Any suitable amount of discontinuous fiber may be present in the slurry or other liquid. For instance, at least 10%, at least 15%, at least 20%, at least 25%, at least 30%, at least 35%, at least 40%, at least 45%, at least 50%, at least 55%, at least 60%, at least 65%, at least 70%, at least 75%, or at least 80% of the volume of the slurry may be discontinuous fiber. In some cases, no more than 85%, no more than 80%, no more than 75%, no more than 70%, no more than 65%, no more than 60%, no more than 55%, no more than 50%, no more than 45%, no more than 40%, no more than 35%, no more than 30%, no more than 25%, no more than 20%, no more than 15%, or no more than 10% may be discontinuous fiber.

Combinations of any of these are also possible in some cases. For example, a slurry or other liquid may contain between 70% and 80%, between 75% and 85%, between 50% and 90%, etc. discontinuous fiber. For example, after preparation of the slurry or other liquid, it may be applied to or exposed to the substrate. Any suitable method may be used to apply the slurry or other liquid to the substrate. As non-limiting examples, the liquid may be poured, coated, sprayed, or painted onto the substrate, or the substrate may be immersed partially or completely within the liquid. The liquid may be used to wet, coat, and/or surround the substrate.

A magnetic field may be applied to manipulate the discontinuous fibers, directly or indirectly, as discussed herein, according to one set of embodiments. Any suitable magnetic field may be applied. In some cases, the magnetic field is a constant magnetic field. In other cases, the magnetic field may be time-varying; for example, the magnetic field may oscillate or periodically change in amplitude and/or direction, e.g., to facilitate manipulation of the discontinuous agents. The oscillation may be sinusoidal or another repeating waveform (e.g., square wave or sawtooth). The frequency may be, for example, at least 0.1 Hz, at least 0.3 Hz, at least 0.5 Hz, at least 1 Hz, at least 3 Hz, at least 5 Hz, at least 10 Hz, at least 30 Hz, at least 50 Hz, at least 100 Hz, at least 300 Hz, at least 500 Hz, etc., and/or no more than 1000 Hz, no more than 500 Hz, no more than 300 Hz, no more than 100 Hz, no more than 50 Hz, no more than 30 Hz, no more than 10 Hz, no more than 5 Hz, no more than 3 Hz, etc. For example, the frequency may be between 1 Hz to 500 Hz, between 10 Hz and 30 Hz, between 50 Hz and Hz, or the like. In addition, the frequency may be held substantially constant, or the frequency may vary in some cases.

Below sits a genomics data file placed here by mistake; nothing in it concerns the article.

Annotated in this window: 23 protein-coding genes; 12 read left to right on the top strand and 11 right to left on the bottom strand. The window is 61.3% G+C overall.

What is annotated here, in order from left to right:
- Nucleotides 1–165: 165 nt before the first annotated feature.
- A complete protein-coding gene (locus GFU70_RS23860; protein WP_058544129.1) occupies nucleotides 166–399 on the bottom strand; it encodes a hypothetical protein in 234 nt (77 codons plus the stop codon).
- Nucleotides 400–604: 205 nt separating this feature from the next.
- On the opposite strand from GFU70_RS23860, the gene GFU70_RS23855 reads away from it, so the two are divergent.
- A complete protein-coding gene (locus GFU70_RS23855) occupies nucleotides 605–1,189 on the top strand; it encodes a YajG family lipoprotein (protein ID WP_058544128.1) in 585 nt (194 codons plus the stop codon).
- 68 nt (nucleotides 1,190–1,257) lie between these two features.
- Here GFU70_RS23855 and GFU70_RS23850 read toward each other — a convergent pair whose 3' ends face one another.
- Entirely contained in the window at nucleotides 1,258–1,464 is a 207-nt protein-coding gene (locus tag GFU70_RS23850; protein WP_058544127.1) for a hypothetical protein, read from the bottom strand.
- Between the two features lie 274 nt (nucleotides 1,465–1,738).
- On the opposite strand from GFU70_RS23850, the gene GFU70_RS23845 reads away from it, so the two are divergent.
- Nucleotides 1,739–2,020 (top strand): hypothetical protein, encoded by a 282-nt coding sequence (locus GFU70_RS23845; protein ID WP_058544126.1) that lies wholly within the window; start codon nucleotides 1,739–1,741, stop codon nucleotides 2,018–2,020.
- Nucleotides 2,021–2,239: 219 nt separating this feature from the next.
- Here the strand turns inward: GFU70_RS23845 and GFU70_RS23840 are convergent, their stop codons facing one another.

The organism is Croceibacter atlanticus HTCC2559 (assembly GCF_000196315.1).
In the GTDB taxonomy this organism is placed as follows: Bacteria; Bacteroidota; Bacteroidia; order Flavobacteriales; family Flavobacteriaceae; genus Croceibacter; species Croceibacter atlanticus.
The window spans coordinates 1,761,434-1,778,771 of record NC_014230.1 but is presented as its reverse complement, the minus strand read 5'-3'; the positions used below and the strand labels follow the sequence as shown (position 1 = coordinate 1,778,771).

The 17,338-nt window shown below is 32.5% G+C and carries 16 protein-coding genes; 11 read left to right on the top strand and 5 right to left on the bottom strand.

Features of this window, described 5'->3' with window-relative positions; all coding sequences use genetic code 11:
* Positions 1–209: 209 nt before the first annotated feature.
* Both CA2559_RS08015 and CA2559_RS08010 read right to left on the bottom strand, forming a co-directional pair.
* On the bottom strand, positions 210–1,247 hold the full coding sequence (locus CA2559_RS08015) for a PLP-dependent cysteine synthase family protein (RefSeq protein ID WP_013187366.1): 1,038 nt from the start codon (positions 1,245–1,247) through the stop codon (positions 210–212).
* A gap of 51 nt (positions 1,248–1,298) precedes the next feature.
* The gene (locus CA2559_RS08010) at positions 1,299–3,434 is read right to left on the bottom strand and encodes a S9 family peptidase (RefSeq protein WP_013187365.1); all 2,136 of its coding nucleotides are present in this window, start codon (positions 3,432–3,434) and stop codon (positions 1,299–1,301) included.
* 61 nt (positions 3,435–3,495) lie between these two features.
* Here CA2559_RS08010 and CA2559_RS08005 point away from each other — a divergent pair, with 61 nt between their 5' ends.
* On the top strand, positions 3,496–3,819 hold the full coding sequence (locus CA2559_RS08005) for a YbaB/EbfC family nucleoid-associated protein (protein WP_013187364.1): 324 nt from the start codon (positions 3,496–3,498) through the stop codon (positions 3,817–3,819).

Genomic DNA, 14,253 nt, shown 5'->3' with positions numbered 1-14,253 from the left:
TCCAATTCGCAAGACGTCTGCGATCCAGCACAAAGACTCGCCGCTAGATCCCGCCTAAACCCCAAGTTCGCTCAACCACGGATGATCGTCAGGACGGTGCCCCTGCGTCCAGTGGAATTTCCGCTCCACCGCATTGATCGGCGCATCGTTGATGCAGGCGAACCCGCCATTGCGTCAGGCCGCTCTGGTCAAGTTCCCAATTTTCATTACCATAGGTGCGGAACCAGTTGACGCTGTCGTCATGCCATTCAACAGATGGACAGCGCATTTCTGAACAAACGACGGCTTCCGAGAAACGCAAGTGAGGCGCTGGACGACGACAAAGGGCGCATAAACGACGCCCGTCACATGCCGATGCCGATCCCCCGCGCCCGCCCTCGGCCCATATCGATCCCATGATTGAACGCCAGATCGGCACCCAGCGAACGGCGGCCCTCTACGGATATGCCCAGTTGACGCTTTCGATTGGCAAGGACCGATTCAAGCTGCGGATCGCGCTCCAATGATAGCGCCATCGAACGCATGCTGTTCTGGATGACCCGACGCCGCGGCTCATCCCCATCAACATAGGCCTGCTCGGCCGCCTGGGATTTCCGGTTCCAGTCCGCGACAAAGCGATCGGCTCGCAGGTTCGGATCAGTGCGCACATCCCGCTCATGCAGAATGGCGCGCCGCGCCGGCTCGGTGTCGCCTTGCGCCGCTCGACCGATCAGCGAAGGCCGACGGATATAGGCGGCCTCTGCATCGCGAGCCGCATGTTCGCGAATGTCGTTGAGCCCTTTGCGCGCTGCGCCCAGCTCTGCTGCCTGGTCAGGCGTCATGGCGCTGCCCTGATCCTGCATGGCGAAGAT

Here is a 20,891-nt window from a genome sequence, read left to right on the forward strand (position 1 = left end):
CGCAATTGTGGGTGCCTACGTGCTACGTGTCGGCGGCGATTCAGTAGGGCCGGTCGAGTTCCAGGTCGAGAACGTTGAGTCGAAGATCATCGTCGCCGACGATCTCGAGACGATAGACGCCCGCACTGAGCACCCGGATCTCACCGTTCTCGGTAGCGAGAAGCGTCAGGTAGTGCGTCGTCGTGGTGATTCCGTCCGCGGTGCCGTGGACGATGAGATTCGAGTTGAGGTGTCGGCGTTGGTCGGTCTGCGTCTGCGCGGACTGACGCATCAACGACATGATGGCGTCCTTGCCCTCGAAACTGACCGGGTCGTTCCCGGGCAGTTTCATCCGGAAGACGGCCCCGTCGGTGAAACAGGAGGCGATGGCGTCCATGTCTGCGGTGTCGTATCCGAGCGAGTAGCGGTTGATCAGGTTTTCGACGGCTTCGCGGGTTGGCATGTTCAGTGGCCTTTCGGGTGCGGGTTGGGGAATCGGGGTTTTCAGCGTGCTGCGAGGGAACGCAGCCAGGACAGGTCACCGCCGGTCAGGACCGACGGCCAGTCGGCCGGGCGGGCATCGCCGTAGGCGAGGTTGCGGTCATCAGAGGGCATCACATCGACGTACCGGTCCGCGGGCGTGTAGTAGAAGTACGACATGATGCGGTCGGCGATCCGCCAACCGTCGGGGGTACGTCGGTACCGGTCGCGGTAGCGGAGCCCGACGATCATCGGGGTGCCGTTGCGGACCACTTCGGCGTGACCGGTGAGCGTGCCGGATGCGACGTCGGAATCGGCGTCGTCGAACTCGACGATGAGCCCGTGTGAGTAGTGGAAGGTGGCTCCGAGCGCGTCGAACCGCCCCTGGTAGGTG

The magnetic field, whether constant or oscillating, may have any suitable amplitude. For example, the amplitude may be at least 0.001 T, at least 0.003 T, at least 0.005 T, at least 0.01 T, at least 0.03 T, at least 0.05 T, at least 0.1 T, at least 0.3 T, at least 0.5 T, at least 1 T, at least 3 T, at least 5 T, at least 10 T, etc. The amplitude in some cases may be no more than 20 T, no more than 10 T, no more than 5 T, no more than 3 T, no more than 1 T, no more than 0.5 T, no more than 0.3 T, no more than 0.1 T, no more than 0.05 T, no more than 0.03 T, no more than 0.01 T, no more than 0.005 T, no more than 0.003 T, etc. The amplitude may also fall within any combination of these values. For instance, the amplitude may be between 0.01 T to 10 T, between 1 T and 3 T, between 0.5 T and 1 T, or the like. The amplitude may be substantially constant, or may vary in certain embodiments, e.g., within any range of these values.

In some embodiments, the magnetic field direction (i.e., direction of maximum amplitude) may vary by +/- 90°, +/- 85°, +/- 80°, +/-75 0 , +/-70 0 , +/-65 0 , +/-60 0 , +/-55 0 , +/-50 0 , +/-45 0 , +/-40 0 , +/-35 0 , +/-30 0 , +/- 25°, +/-20 0 , +/-15 0 , +/-10 0 , +/-5 0 about a mean direction. A variety of different devices for producing suitable magnetic fields may be obtained commercially, and include permanent magnets or electromagnets. In some cases, an oscillating magnetic may be created by attaching a magnet to a rotating disc and rotating the disc at an appropriate speed or frequency. Non-limiting examples of permanent magnets include iron magnets, alnico magnets, rare earth magnets, or the like.

In one set of embodiments, shear flow may be used to align or manipulate the discontinuous fibers. For example, a shearing fluid may be applied to the substrate to cause at least some of the plurality of discontinuous agents to align, e.g., in the direction of shear flow. Examples of shearing fluids that may be used include water, or another liquid, such as oil, an alcohol such as ethanol, an organic solvent (e.g., such as isopropanol, butanol, ethanol, acetone, toluene, or xylenes), or the like. In certain embodiments, the shearing fluid may have a viscosity of at least 1 cP. In addition, in some cases, the shearing fluid may be a gas, such as air. The linear flow rate of the shearing fluid, may be, for example, at least 10 mm/min, at least 20 mm/min, at least 30 mm/min, at least 50 mm/min, at least 100 mm/min, at least 200 mm/min, at least 300 mm/min, etc.